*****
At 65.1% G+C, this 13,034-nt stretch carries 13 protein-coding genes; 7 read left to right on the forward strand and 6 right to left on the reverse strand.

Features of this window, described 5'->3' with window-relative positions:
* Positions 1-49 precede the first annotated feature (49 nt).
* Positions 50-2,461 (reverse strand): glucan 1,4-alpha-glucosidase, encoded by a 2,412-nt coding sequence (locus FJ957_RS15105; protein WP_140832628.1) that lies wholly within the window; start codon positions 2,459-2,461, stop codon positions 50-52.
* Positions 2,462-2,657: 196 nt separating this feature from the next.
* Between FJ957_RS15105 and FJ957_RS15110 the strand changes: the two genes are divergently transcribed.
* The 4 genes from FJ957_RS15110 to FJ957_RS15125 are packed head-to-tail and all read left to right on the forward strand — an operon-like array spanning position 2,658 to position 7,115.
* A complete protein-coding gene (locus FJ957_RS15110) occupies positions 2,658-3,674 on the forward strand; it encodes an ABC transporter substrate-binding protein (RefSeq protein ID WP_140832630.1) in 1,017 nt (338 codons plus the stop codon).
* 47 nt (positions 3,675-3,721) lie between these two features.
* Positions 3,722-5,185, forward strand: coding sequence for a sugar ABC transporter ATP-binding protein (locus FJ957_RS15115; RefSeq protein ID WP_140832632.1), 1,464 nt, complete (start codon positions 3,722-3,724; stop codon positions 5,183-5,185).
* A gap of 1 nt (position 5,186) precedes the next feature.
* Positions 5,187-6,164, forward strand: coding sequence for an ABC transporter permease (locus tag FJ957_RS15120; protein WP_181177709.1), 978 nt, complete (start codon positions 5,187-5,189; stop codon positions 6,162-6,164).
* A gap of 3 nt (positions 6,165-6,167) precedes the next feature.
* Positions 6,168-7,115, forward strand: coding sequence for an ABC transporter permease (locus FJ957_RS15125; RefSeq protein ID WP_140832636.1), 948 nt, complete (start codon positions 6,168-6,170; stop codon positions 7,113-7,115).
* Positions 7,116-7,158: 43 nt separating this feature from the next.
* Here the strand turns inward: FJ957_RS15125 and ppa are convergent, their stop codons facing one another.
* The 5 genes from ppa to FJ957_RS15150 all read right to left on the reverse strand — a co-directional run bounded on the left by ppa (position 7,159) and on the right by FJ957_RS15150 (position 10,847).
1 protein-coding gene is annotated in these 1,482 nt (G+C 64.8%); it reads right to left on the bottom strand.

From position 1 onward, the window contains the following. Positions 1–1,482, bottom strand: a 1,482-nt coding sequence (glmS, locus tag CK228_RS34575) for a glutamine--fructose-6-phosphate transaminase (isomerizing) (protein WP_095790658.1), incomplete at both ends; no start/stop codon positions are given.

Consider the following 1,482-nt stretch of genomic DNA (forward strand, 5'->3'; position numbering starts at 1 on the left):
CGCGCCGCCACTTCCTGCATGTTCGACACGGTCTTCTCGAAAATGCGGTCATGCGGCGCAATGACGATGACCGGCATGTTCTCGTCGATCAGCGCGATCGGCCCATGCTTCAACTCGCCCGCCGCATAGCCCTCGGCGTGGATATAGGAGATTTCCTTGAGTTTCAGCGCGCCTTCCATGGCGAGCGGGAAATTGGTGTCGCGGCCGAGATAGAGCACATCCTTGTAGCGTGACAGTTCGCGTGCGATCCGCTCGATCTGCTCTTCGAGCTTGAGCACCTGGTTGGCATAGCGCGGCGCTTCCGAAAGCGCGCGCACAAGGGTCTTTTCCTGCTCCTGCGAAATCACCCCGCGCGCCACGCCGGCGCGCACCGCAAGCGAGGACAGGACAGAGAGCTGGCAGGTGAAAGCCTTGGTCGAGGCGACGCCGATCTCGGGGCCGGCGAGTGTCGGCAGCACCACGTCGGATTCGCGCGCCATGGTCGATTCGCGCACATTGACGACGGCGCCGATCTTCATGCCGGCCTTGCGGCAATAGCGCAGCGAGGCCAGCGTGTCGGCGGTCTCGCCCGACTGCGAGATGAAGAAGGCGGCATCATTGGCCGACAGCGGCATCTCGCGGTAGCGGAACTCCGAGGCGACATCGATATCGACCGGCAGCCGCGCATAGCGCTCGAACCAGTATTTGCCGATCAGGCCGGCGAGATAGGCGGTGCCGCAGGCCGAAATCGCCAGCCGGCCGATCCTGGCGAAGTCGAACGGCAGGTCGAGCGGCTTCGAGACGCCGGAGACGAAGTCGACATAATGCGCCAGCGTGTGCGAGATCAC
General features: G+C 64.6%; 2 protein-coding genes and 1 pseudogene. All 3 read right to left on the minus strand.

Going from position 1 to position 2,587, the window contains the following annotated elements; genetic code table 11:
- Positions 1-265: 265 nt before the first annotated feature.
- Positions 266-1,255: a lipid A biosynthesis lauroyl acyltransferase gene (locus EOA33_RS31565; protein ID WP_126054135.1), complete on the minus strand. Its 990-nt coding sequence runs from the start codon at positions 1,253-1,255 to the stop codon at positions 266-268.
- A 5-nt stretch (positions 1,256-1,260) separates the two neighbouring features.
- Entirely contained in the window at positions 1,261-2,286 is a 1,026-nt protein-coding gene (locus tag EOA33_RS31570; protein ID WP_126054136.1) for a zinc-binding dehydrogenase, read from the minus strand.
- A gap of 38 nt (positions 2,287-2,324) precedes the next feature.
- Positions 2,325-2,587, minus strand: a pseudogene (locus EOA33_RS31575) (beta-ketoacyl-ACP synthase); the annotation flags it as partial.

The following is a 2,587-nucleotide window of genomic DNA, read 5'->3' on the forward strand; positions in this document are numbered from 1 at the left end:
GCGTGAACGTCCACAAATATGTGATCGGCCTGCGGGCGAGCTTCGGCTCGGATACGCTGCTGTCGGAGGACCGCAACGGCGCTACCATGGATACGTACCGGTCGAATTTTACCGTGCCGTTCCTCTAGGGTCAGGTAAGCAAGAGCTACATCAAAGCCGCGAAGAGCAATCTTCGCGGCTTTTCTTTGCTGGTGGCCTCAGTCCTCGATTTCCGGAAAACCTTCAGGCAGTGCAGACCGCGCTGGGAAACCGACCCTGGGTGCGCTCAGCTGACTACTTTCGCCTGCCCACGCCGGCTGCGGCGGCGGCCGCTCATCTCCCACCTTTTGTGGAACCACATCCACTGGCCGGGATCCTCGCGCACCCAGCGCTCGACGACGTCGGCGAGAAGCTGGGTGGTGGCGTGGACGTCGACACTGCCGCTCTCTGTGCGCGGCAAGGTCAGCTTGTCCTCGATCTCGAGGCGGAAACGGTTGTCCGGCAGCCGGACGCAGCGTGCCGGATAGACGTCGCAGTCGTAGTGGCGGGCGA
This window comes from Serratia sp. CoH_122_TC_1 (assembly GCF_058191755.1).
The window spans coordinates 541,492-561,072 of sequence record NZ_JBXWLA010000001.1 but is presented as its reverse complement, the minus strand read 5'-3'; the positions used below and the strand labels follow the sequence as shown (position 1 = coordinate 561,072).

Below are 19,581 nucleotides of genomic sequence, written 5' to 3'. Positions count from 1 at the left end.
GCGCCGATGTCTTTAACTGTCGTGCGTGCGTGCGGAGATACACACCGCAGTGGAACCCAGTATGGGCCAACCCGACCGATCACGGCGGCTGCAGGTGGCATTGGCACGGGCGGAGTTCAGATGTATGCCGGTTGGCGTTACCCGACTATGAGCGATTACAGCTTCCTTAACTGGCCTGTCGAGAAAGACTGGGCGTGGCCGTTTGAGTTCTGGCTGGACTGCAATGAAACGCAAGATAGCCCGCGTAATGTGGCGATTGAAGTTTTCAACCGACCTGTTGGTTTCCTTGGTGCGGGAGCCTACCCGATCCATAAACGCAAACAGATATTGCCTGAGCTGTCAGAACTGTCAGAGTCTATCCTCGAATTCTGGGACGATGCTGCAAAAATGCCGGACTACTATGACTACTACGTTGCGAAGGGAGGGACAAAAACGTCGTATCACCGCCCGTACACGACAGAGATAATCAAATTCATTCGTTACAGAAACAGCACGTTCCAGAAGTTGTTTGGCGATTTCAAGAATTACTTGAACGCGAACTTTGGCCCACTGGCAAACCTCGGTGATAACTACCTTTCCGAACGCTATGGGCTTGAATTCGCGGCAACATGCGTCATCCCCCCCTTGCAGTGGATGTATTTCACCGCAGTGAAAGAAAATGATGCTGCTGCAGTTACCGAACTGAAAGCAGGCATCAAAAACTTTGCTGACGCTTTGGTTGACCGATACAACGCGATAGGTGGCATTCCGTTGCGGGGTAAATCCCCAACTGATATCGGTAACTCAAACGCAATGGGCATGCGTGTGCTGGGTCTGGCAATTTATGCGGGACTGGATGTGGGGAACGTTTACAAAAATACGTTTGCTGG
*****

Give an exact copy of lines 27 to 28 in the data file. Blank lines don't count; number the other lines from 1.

- Entirely contained in the window at positions 1,261-2,286 is a 1,026-nt protein-coding gene (locus tag EOA33_RS31570; protein ID WP_126054136.1) for a zinc-binding dehydrogenase, read from the minus strand.
- A gap of 38 nt (positions 2,287-2,324) precedes the next feature.